Introduction: Giant Flying Jellyfish
I am a bit of a Halloween nut: just look at some of my previous projects. This was an idea that had been bouncing around in my head for several months, and I finally got around to trying it. I can't say that it is a success, because I won't take the risk of flying it around my neighborhood on Halloween night due to the risk of crashing it, and also getting arrested for public mischief. It was a super fun project to do with my girls and I've learnt a few lessons that I'll try to pass on to you.
- A drone (DJI Phantom 3 or 4 or better): I was surprised to see some of the payloads YouTubers were lifting with these. They are not made for this purpose, so there is a risk you will cause irreparable damage. If you can't afford to lose your drone: then don't try this.
- A light-weight ring: I used some framing from a kids pop-up tent.
- Drapery: a few bucks from a thrift shop.
- Tentacles: I spotted these from the Dollar Store: they were cheap, light and very long.
- Fishing line and a few leaders.
- Tape, cutting tools, Stapler.
Step 1: The Body
I initially planned to make a dome shape, but this required so much sewing, and I wasn't convinced that I could get it to fly in the first place. This is why I simplified the shape to a cylinder. We sacrificed a ratty kids tent for this project because we needed the rings for the shape. We extracted the steel rings with scissors and I was glad to see that they were attached in the most simple way (as opposed to welded). This made it so much easier to adjust the length.
After threading the curtains through with the steel strips (top and bottom), I stapled them together to keep the shape, and we cut the excess length with snips.
Step 2: Tentacles
These long tubes are meant to be used as garlands, and were perfect for this application. I had the girls figure out how to divide them equally in quarters then thirds without measuring them out by folding, I did get them to calculate the optimal spacing between tentacles with division. We attached them to the jellyfish by stapling them just above the steel ring. We then closed the steel rings and used a piece of box tape to keep them from exploding in flight.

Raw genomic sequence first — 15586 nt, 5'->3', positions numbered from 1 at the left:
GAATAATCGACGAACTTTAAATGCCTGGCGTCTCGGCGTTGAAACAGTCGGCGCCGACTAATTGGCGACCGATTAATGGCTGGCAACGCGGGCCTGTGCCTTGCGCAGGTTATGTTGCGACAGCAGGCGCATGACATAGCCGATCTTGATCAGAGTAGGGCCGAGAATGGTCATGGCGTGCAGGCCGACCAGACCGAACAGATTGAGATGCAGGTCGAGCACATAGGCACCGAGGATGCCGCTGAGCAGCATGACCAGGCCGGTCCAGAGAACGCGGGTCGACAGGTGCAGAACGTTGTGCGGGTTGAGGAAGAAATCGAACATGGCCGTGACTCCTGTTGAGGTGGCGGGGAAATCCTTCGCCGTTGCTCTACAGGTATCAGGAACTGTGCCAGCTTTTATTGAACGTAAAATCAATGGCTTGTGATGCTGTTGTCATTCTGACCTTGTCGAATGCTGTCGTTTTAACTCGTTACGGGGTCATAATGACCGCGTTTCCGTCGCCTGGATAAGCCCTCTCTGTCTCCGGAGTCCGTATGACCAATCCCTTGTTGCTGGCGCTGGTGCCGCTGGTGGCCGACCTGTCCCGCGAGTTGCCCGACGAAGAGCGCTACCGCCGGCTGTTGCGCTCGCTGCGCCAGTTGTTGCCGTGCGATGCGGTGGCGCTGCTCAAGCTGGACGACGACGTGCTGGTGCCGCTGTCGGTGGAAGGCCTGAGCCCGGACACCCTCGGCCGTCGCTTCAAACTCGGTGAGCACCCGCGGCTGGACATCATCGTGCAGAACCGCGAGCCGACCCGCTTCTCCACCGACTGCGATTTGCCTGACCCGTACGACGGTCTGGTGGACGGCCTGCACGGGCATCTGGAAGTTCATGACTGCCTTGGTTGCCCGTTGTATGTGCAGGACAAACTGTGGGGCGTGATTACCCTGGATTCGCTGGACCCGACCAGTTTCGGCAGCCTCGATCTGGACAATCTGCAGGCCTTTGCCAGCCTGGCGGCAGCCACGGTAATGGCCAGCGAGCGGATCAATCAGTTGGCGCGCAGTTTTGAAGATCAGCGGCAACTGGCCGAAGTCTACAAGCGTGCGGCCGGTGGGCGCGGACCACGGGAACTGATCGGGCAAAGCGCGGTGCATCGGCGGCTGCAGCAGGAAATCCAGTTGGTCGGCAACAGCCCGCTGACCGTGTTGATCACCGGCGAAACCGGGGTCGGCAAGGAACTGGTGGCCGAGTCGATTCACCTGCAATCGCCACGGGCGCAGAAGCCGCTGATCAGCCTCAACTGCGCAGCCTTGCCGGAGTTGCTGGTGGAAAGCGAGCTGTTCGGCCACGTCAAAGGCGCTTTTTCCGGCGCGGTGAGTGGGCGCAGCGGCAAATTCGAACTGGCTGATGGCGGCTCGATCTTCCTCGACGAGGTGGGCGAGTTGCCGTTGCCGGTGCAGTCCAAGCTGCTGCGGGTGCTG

Step 3: Harness and Long Line
We used fishing line to tie the jellyfish to the drone. I first threaded fishing line through the curtains and below the steel ring to make a 3 point attachment around the top ring. I put a piece of packing tape at the center of the 3 point harness and pulled a 60 meter length of line. I wound the line onto a piece of wood (can identify the where this came from) and attached a fishing leader for easy attachment. I then made 2 point attachment to the center of the feet on the drone. I used a strip of packing tape to keep the line from getting offset on the feet and also the center point from sliding. It is important that the load is centered as closely as possible with the drone.
Step 4: Conclusions
I hesitated to call this a fail. But technically it flew and it would definitely work to get attention of an unsuspecting crowd. I was going to make the shape more jellyfish like and add some lights to make it more impressive in the dark, but I am holding off for now.
This project is stalled for a few reasons:
- The drone flying laws are quite strict and I would be breaking them if I fly them in my neighborhood (500m from a residence and daytime are clearly deal breakers)
- There is a risk someone will call the police and I could get more than a ticket for flying a drone without a license.
- This craft is extremely unwieldy. There was barely any wind, yet I was struggling to position it where I wanted it. It is like flying a kite but in reverse! Except that it is a very expensive and fragile kite.
This was a very fun project and it was great to see the girls continue to invent after helping me, building forts and doll hammocks with the scraps left over. I will keep it in my shed until I think of an opportunity to fly it, or cannibalize it for something else crazy.